Tuesday, 5 August 2008


'Unspeak' is a label coined by Steven Poole to describe loaded words which are often used euphemistically in neutral senses. It's also the title of Poole's book on the same topic.

'Surgical strike', for example, is used in war reporting to describe a military attack in which only the specific target is destroyed, with no damage to civilians or surrounding infrastructure. 'Surgical' suggests a fine degree of precision, just as a medical surgeon performs delicate surgical procedures. Furthermore, during medical surgery the patient is anaesthetised, thus 'surgical strike' implies painlessness. Finally, military action is linguistically equated with the removal of disease, thus giving it positive associations. By describing military operations as 'surgical strikes', politicians are therefore communicating a subtle ideological message, which is unthinkingly repeated by journalists who adopt the same terminology in their war reporting.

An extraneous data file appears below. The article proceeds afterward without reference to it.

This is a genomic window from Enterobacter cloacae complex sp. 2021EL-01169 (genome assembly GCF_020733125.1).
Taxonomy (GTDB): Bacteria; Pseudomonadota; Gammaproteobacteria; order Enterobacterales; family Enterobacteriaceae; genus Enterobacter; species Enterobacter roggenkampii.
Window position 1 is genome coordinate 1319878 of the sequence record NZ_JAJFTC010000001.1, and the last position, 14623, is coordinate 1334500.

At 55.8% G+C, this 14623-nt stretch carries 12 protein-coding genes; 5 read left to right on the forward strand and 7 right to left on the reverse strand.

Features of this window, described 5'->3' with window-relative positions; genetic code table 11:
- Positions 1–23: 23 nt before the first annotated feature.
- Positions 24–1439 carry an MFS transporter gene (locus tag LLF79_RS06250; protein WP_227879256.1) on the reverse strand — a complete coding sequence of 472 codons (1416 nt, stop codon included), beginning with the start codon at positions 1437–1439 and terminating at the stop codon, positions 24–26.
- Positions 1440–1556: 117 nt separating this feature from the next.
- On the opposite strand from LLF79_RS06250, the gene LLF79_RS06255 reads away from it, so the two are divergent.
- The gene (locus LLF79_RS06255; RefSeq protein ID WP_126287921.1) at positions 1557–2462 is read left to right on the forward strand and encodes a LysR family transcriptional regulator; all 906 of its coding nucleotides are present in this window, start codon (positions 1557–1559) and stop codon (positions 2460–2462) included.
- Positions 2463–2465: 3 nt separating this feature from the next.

Poole shows how so much political and military discourse utilises metaphors which have been chosen by spin doctors for their ideological implications, and, more worryingly, how these terms have pervasively entered conventional public discourse. Kenneth Burke describes this process, when our selection of terminology limits our perceptions, as 'terministic screening', and Quentin Skinner refers to 'evaluative-descriptive terms', words which are employed objectively despite their subjective origins.

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